Trimethoprim (TMP) is an antibiotic that is used to treat certain types of urinary tract, ear and intestinal infections that are caused by bacteria. It is is commonly included in combination antibiotics with Sulfamtheoxazole, Dapsone and other Sulfonamide antibiotics.
Trimethoprim inhibits the ability of bacteria to synthesize vitamin B9 (Folate) by a mechanism that complements the antibacterial activity of Sulfonamide antibiotics.
Trimethoprim is occasionally used alone as a treatment for acne. There is limited clinical research into the efficacy of Trimethoprim alone as an acne treatment, but some acne patients have reported positive results with this medication.
Laboratory testing indicates that the acne-causing P. acnes bacterium tends to be moderately susceptible to Trimethoprim, but Trimethoprim-resistant P. acnes are becoming more common in some places.
The combination of Trimethoprim plus Sulfamethoxazole (CoTrimoxazole) is a more common and effective acne treatment. Oral Cotrimoxazole can be a very effective treatment for some individuals with moderate to severe inflammatory acne symptoms. CoTrimoxazole is a popular choice for acne patients who have not responded to other types of antibiotics (eg. Doxycycline, Minocycline, Erythromycin).
Nitrofurantoin (Macrodantin) is an antibiotic that is used to treat certain kinds of bacterial infections, primarily urinary tract infections. Nitrofurantoin is not a commonly used antibiotic, but the increasing incidence of antibiotic-resistant bacteria has generated renewed interest in this medication.
Nitrofurantoin is rarely used as a treatment for acne. There is very little clinical or laboratory research into the effectiveness of Nitrofurantoin as a treatment for active acne symptoms, or into the sensitivity of the acne-causing P. acnes bacterium to this antibiotic. However, laboratory testing does indicate that gram-positive bacteria, a group which includes P. acnes, tend to be susceptible to this Nitrofurantoin.
Additional clinical testing and patient surveys will be required to evaluate the utility of Nitrofurantoin as a component of acne treatment regimens.
Isoniazid (isonicotinylhydrazide) is an antibiotic that is part of the standard antibiotic regimen for treating tuberculosis infections. Isoniazid is an antibiotic that is only active against a certain type of bacteria (Mycobacteria). Isoniazid is not used as a treatment for acne. In fact, Isoniazid use has been reported to increase acne symptoms in some patients.
Gramicidin is a topical antibiotic that is used to treat certain skin infections that are caused by gram-positive bacteria. Gramicidin is commonly included with other antibiotics in combination antibacterial ointments for topical use. Gramicidin is a mixture of several closely related antibacterial molecules, Gramicidin A, Gramicidin B and Gramicidin C.
Gramicidin containing ointments are occasionally used as topical treatments for acne symptoms. The acne-causing P. acnes bacterium appears to have some natural resistance to this antibiotic. It is also unclear whether topically applied Gramicidin penetrates the skin and reaches the sebaceous glands in significant concentrations.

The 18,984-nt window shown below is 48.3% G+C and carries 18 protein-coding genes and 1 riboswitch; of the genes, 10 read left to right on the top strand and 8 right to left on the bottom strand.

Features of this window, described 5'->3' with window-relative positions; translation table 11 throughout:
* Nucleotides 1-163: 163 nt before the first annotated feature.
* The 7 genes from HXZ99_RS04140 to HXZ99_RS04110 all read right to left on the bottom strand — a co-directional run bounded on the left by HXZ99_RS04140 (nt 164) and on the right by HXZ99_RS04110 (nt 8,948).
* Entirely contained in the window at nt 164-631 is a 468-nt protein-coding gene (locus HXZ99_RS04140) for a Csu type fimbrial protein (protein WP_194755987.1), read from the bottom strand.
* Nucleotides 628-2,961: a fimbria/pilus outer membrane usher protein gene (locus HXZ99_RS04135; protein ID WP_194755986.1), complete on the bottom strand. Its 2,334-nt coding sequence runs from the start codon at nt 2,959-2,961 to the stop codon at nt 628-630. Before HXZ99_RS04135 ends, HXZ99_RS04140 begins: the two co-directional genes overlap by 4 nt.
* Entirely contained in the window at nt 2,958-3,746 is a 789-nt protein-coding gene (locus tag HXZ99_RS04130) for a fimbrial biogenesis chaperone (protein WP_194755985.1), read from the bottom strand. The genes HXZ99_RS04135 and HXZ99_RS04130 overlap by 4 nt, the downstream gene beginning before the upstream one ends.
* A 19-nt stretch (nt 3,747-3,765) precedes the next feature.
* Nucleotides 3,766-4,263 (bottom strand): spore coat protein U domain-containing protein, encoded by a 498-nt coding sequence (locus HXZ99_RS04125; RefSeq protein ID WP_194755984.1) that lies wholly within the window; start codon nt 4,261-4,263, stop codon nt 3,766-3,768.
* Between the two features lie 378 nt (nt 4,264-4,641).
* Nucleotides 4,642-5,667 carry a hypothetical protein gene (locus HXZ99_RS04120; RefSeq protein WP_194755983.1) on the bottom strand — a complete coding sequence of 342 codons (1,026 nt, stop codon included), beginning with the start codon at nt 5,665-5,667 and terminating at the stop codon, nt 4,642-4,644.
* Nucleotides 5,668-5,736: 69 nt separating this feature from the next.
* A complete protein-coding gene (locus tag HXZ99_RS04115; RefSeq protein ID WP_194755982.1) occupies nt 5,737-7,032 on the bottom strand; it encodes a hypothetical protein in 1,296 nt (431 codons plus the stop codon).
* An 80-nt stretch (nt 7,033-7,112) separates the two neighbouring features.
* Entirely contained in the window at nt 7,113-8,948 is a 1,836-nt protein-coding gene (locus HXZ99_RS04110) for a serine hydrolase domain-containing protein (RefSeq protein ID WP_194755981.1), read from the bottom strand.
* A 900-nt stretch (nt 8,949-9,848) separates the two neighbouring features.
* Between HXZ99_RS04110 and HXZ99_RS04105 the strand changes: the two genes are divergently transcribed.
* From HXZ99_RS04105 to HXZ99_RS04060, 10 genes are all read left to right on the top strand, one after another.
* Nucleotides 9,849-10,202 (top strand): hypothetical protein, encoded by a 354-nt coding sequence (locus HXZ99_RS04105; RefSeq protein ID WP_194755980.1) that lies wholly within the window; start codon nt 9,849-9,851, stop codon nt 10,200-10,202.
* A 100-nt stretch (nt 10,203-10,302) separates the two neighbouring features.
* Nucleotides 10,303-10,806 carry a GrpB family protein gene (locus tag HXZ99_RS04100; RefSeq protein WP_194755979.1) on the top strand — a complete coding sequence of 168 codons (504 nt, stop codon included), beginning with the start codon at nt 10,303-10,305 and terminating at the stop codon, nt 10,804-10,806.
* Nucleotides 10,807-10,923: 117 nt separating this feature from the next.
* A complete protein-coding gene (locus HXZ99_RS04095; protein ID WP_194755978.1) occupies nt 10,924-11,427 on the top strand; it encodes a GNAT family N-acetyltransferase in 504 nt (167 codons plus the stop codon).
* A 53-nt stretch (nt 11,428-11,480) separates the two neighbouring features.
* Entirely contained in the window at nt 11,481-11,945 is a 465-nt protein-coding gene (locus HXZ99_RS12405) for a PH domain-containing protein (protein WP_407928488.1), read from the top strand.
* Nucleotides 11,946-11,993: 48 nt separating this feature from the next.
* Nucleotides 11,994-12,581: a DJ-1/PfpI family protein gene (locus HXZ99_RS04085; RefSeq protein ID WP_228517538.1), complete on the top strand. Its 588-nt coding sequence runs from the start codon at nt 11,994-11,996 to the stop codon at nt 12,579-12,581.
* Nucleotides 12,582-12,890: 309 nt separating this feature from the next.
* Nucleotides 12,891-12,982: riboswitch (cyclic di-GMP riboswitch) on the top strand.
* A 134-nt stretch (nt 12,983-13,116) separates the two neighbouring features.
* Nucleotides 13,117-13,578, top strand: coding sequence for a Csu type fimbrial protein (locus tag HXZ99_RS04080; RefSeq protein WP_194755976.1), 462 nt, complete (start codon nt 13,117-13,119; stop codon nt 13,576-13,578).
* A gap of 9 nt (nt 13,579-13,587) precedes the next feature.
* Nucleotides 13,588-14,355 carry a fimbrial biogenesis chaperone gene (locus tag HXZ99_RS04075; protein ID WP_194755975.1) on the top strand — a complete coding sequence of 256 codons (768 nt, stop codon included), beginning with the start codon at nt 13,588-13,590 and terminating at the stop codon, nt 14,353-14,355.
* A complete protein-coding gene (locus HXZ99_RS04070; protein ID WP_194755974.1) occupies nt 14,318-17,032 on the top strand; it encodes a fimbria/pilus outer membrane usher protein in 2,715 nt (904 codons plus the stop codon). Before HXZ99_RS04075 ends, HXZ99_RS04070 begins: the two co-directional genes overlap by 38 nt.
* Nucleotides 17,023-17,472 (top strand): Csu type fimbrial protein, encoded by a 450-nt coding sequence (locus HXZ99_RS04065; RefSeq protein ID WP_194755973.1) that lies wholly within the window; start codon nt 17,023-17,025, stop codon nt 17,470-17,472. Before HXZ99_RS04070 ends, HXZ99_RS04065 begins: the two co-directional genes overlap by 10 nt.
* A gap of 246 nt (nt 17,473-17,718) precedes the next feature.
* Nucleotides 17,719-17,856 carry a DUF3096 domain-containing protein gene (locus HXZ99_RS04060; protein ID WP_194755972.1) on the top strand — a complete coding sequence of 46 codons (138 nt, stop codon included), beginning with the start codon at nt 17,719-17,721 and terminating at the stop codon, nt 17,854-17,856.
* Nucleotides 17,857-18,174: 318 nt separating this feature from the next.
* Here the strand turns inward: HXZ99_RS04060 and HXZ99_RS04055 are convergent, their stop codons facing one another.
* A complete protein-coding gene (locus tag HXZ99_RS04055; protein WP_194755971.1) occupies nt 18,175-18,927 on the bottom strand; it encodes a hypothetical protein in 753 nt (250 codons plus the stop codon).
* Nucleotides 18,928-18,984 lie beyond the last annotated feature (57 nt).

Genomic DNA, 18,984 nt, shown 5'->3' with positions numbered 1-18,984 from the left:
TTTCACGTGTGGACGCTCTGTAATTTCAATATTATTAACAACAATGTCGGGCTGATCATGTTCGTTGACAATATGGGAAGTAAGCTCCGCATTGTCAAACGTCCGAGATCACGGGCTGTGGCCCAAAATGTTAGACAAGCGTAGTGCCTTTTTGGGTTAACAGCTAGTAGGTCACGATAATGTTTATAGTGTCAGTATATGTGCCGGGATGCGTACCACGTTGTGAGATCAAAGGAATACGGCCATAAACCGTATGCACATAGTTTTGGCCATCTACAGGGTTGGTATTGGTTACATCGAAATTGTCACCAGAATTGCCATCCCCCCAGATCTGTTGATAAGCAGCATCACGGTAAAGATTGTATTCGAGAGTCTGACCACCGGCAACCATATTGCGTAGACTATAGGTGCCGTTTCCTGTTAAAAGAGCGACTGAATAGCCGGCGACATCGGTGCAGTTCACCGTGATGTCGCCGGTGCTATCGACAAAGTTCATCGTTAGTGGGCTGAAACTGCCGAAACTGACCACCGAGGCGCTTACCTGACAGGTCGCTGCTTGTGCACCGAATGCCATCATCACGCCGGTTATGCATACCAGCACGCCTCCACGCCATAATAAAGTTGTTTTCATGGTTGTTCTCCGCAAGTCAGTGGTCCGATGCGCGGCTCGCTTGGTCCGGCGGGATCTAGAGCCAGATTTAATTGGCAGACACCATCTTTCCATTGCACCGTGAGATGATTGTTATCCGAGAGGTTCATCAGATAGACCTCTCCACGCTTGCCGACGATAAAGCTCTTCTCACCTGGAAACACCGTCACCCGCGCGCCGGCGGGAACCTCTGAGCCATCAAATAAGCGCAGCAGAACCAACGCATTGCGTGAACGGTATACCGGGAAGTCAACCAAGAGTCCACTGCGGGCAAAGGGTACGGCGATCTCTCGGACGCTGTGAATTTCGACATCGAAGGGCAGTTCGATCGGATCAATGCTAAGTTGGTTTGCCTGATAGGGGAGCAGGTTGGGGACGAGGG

Topical Gramicidin ointments are more likely to be effective at preventing secondary infections after acne lesions have been “popped” or drained, and these antibiotics may accelerate healing time and help prevent some scarring.
Colistin (Polymyxin E) is an antibiotic in the Polypeptide family. It is available topical formulations. Colistin is rarely used as a treatment for acne.
Colistin is not usually active against Gram-positive bacteria. Because the acne-causing P. acnes bacterium is Gram-positive, Colistin is not expected to be a useful treatment for acne patients. Colistin is commonly used in veterinary medicine.
Bacitracin is an antibiotic that is a mixture of closely related antibacterial molecules. Bacitracin can inhibit the growth of many kinds of bacteria, including S. aureus and P. acnes.
Bacitracin is applied topcially for the treatment of acne. However, user and research reports suggest that Bacitracin is not an effective acne treatment, particularly for moderate to severe inflamatory acne. Triple antibiotic ointments (eg. Neosporin) usually include Bacitracin as an active ingredient.
Bacitracin is known to cause allergic skin reactions in some people.
Mupirocin is a topical antibiotic that is used to treat certain types of bacterial skin infections, including acne.
The use of Mupirocin for the treatment of acne is somewhat controversial. Many individuals have reported that using Mupirocin helped improve their acne symptoms. However, laboratory antibiotic susceptibility testing has shown that many strains of the acne-causing P. acnes bacterium are naturally resistant to Mupirocin. Because of this natural resistance, Mupriocin is frequently ineffective as an acne treatment.
Mupirocin is also used to treat a variety of skin infections that are caused by gram-positive bacteria, including methicillin resistant S. aureus (MRSA). The activity of Mupirocin against other types of bacteria than P. acnes, may explain some of the benefit that certain patients have reported.